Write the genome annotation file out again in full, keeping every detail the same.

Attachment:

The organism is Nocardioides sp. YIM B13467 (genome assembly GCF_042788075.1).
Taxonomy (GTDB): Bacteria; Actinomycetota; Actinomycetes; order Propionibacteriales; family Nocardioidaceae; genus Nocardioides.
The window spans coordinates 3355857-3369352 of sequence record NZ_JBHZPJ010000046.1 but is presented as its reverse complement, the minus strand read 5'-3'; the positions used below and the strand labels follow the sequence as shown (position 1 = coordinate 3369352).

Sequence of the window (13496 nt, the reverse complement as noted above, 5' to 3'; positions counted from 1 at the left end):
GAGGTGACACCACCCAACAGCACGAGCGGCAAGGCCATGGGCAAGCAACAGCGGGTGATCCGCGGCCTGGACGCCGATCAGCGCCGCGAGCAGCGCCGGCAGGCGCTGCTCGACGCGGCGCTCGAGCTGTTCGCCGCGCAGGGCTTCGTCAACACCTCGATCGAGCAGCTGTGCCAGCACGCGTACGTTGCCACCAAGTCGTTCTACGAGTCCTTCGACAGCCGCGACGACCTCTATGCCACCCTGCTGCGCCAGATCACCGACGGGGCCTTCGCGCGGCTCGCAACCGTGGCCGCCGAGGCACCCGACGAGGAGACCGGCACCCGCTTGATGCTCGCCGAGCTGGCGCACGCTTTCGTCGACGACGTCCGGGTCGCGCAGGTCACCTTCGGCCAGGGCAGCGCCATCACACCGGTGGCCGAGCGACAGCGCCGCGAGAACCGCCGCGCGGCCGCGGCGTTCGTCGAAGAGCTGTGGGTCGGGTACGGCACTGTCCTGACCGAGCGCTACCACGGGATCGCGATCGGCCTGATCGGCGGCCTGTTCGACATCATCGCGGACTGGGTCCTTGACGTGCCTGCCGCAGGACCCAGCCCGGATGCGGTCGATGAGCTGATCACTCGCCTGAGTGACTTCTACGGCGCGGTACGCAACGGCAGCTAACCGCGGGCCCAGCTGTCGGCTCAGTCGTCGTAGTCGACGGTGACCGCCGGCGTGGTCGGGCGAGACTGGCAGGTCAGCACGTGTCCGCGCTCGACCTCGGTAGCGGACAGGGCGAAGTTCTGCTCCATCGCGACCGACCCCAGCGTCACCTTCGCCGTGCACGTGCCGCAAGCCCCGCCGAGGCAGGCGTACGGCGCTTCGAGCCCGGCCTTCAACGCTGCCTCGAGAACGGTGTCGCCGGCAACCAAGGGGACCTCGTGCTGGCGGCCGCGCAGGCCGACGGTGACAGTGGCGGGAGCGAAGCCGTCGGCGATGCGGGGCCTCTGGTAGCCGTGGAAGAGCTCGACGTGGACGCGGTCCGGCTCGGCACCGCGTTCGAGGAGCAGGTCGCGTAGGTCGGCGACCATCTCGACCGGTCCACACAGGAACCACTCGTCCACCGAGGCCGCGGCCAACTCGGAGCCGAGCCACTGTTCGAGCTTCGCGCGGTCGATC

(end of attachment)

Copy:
The organism is Nocardioides sp. YIM B13467 (genome assembly GCF_042788075.1).
Taxonomy (GTDB): Bacteria; Actinomycetota; Actinomycetes; order Propionibacteriales; family Nocardioidaceae; genus Nocardioides.
The window spans coordinates 3355857-3369352 of sequence record NZ_JBHZPJ010000046.1 but is presented as its reverse complement, the minus strand read 5'-3'; the positions used below and the strand labels follow the sequence as shown (position 1 = coordinate 3369352).

Sequence of the window (13496 nt, the reverse complement as noted above, 5' to 3'; positions counted from 1 at the left end):
GAGGTGACACCACCCAACAGCACGAGCGGCAAGGCCATGGGCAAGCAACAGCGGGTGATCCGCGGCCTGGACGCCGATCAGCGCCGCGAGCAGCGCCGGCAGGCGCTGCTCGACGCGGCGCTCGAGCTGTTCGCCGCGCAGGGCTTCGTCAACACCTCGATCGAGCAGCTGTGCCAGCACGCGTACGTTGCCACCAAGTCGTTCTACGAGTCCTTCGACAGCCGCGACGACCTCTATGCCACCCTGCTGCGCCAGATCACCGACGGGGCCTTCGCGCGGCTCGCAACCGTGGCCGCCGAGGCACCCGACGAGGAGACCGGCACCCGCTTGATGCTCGCCGAGCTGGCGCACGCTTTCGTCGACGACGTCCGGGTCGCGCAGGTCACCTTCGGCCAGGGCAGCGCCATCACACCGGTGGCCGAGCGACAGCGCCGCGAGAACCGCCGCGCGGCCGCGGCGTTCGTCGAAGAGCTGTGGGTCGGGTACGGCACTGTCCTGACCGAGCGCTACCACGGGATCGCGATCGGCCTGATCGGCGGCCTGTTCGACATCATCGCGGACTGGGTCCTTGACGTGCCTGCCGCAGGACCCAGCCCGGATGCGGTCGATGAGCTGATCACTCGCCTGAGTGACTTCTACGGCGCGGTACGCAACGGCAGCTAACCGCGGGCCCAGCTGTCGGCTCAGTCGTCGTAGTCGACGGTGACCGCCGGCGTGGTCGGGCGAGACTGGCAGGTCAGCACGTGTCCGCGCTCGACCTCGGTAGCGGACAGGGCGAAGTTCTGCTCCATCGCGACCGACCCCAGCGTCACCTTCGCCGTGCACGTGCCGCAAGCCCCGCCGAGGCAGGCGTACGGCGCTTCGAGCCCGGCCTTCAACGCTGCCTCGAGAACGGTGTCGCCGGCAACCAAGGGGACCTCGTGCTGGCGGCCGCGCAGGCCGACGGTGACAGTGGCGGGAGCGAAGCCGTCGGCGATGCGGGGCCTCTGGTAGCCGTGGAAGAGCTCGACGTGGACGCGGTCCGGCTCGGCACCGCGTTCGAGGAGCAGGTCGCGTAGGTCGGCGACCATCTCGACCGGTCCACACAGGAACCACTCGTCCACCGAGGCCGCGGCCAACTCGGAGCCGAGCCACTGTTCGAGCTTCGCGCGGTCGATC